Introducing, the 'Hard Hat' 

De Bono’s 6 hats is something I return to regularly. Some time ago I added a 7th ‘hat’ that I feel brings an element of the modern digital/mobile world to it.

A purple, hard hat to represent where the work/workloads are. For example: How is memory and CPU usage affected? What puts the most work on the system and needs to be monitored? I believe that this assists me to think about things in a more digital/SCAMI technologies way when using this technique.

I did try researching if anyone else had added their own hats and there are some variations with a gold hat for customers and a grey hat for consequences/cycles but nothing I've found like my purple one that pulls the digital/mobile world into the technique.

I've always found the mind map below useful when applying six hats and have added the purple hat. I hope Paul doesn't mind! I also hope someone else might find this useful. If you do please let me know. Thanks.

Things I learned at the North West Exploratory Workshop on Testing

Over the weekend of March 18/19 I attended NWEWT2 at the former Atlantic Tower Hotel, now Mercure in Liverpool.  Following on from its inaugural outing last year this deep dive conference focused on the theme of ‘Growing Testers’ with its two primary questions;

  • As a Tester, how do you grow to keep up with the current trends in testing and development?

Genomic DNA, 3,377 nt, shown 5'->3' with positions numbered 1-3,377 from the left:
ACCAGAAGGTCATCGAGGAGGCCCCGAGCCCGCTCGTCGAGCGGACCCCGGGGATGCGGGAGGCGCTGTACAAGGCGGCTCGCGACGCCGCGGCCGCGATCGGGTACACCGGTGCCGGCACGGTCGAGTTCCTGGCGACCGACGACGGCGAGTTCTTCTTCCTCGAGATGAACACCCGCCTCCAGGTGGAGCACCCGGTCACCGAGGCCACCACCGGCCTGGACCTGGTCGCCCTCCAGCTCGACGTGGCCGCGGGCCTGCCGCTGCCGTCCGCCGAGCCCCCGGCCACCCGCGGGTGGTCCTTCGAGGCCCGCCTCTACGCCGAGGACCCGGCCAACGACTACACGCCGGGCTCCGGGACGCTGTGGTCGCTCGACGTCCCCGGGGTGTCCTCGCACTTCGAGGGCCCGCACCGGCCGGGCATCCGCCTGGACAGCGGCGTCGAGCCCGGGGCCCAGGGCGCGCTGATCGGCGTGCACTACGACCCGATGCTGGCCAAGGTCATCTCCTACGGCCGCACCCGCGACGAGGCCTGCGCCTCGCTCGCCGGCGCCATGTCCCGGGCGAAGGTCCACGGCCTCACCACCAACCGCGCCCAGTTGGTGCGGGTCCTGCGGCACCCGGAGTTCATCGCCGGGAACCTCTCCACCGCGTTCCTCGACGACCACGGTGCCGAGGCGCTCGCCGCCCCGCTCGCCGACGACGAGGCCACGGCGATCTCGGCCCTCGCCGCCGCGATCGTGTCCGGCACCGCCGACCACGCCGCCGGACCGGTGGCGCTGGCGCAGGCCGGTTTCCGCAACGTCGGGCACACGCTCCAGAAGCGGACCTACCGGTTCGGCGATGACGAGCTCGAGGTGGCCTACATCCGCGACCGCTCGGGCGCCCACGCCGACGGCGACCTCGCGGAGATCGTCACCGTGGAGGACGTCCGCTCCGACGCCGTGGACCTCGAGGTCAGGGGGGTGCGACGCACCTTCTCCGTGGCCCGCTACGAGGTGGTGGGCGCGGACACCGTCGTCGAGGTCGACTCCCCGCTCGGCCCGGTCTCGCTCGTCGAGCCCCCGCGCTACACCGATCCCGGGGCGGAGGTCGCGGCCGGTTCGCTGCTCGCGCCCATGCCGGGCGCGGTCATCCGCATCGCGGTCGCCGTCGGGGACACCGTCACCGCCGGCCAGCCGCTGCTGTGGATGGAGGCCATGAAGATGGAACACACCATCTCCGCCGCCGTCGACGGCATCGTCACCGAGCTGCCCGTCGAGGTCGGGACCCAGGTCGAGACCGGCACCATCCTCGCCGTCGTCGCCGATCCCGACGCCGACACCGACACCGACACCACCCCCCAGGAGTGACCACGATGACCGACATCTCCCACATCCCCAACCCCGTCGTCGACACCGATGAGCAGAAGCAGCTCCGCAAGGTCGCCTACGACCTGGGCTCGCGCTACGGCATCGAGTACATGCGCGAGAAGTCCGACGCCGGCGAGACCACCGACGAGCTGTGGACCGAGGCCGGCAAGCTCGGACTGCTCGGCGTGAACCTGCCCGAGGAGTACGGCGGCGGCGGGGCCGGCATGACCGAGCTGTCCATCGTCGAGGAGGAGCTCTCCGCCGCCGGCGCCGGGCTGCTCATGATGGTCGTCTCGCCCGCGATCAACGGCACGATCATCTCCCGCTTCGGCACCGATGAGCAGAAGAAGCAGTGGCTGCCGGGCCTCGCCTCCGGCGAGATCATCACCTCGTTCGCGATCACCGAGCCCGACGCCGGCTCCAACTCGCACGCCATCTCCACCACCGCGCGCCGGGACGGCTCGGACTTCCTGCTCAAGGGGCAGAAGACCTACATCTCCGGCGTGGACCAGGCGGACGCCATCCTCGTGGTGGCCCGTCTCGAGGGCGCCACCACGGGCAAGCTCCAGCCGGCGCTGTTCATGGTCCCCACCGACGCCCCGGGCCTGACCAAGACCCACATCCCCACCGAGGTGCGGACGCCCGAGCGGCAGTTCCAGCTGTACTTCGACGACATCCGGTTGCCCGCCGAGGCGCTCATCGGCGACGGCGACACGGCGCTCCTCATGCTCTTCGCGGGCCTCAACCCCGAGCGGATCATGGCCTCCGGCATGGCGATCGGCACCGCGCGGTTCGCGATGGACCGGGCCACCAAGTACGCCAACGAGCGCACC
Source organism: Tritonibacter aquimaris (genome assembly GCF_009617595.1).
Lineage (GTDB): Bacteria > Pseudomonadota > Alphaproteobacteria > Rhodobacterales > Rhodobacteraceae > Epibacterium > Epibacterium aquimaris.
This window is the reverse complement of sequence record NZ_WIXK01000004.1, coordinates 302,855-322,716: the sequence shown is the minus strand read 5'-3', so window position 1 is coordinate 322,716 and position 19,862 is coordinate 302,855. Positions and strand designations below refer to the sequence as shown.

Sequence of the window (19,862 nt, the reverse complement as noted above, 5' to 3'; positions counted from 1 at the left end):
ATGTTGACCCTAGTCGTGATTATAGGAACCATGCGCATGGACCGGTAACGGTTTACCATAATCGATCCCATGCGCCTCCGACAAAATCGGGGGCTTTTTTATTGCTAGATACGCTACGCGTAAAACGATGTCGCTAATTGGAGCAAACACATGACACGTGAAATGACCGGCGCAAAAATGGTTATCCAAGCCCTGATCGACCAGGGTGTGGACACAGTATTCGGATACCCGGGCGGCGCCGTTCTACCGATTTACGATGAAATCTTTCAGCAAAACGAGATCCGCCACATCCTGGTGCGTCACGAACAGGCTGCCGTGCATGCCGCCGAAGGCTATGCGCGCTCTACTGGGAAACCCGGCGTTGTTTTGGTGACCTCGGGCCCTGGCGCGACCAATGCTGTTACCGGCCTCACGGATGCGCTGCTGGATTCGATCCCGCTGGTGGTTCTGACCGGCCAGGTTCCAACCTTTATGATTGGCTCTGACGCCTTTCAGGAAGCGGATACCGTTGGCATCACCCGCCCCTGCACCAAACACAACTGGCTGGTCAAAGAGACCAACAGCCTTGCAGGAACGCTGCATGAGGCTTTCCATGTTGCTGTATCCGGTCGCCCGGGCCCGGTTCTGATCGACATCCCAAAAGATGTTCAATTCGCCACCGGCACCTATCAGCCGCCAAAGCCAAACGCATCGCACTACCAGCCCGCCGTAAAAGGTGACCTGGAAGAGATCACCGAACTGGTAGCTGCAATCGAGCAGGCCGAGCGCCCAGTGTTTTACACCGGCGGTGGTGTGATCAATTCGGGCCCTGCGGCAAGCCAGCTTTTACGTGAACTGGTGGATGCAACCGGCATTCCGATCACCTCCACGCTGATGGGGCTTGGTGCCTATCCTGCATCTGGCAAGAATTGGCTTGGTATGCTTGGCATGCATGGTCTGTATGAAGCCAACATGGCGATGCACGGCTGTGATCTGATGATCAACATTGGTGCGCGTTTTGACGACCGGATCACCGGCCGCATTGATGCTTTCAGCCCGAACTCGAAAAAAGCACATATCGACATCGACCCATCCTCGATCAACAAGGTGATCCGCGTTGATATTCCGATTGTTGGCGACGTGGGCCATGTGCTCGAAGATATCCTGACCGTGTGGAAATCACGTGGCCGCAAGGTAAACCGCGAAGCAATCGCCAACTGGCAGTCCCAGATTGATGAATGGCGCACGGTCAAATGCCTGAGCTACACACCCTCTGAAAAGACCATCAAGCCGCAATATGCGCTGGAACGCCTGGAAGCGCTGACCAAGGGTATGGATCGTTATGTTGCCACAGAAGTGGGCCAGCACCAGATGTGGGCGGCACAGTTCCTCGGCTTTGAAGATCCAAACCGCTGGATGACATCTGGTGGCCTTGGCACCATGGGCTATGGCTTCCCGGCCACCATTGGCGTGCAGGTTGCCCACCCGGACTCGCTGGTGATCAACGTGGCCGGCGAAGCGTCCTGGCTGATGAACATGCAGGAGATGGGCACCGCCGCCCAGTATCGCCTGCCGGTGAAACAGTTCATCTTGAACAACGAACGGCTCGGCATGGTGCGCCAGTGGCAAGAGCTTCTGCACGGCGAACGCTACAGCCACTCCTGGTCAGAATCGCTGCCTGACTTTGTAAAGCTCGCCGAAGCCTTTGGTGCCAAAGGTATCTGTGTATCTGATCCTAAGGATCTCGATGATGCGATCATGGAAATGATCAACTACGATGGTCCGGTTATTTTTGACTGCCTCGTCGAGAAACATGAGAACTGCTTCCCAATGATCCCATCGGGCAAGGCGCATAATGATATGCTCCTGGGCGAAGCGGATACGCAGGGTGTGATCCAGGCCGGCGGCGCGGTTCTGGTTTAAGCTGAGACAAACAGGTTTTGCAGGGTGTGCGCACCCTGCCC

• As someone responsible for leading Testers, how do you help Testers grow?

Each attendee gave a talk on their thoughts, experience, models and ideas for growing Testers.  The audience was varied from those who regularly present at conferences to those with only a few years experience in software testing.  Following each talk it was ‘open season.’  The facilitator would note who had questions using a card system I hadn’t encountered before.  Green was a question following a talk, yellow was a follow up question during a ‘green’ thread and red if you had to say something immediately.  Fortunately there was only 1 of those and despite being taxing on our hard working facilitator it worked really well in not only ensuring conversations flowed with no interruptions, but also making sure everyone’s points were heard.  It also encouraged us to go deep into subjects and challenge each others ideas, cordially of course. 

My presentation focused on the creation and on-going development of Test Xchange, our internal testing community over the last year or so.  I offered our emergent model of a risk based participant built backlog and regular agenda items of lightning talks, discussions and testing challenges.  Given I heard about this opportunity at fairly short notice I must confess to a bit of a ‘cheat’ here as most of the material came from a scheduled talk I am giving at Test Atelier in Leeds on the 9th of May.  So that was lucky!  (See related blog for more)

My main goals, besides sharing the great work our testing community has done in knowledge sharing, was to gain an understanding of how others were approaching tester development and bring back ideas we could use.  With coffee helping abate yawns from my 6am start driving from Yorkshire to Liverpool ready for a 9am start, we began.  So, what were the things I learnt over the two days? 

How does your garden grow?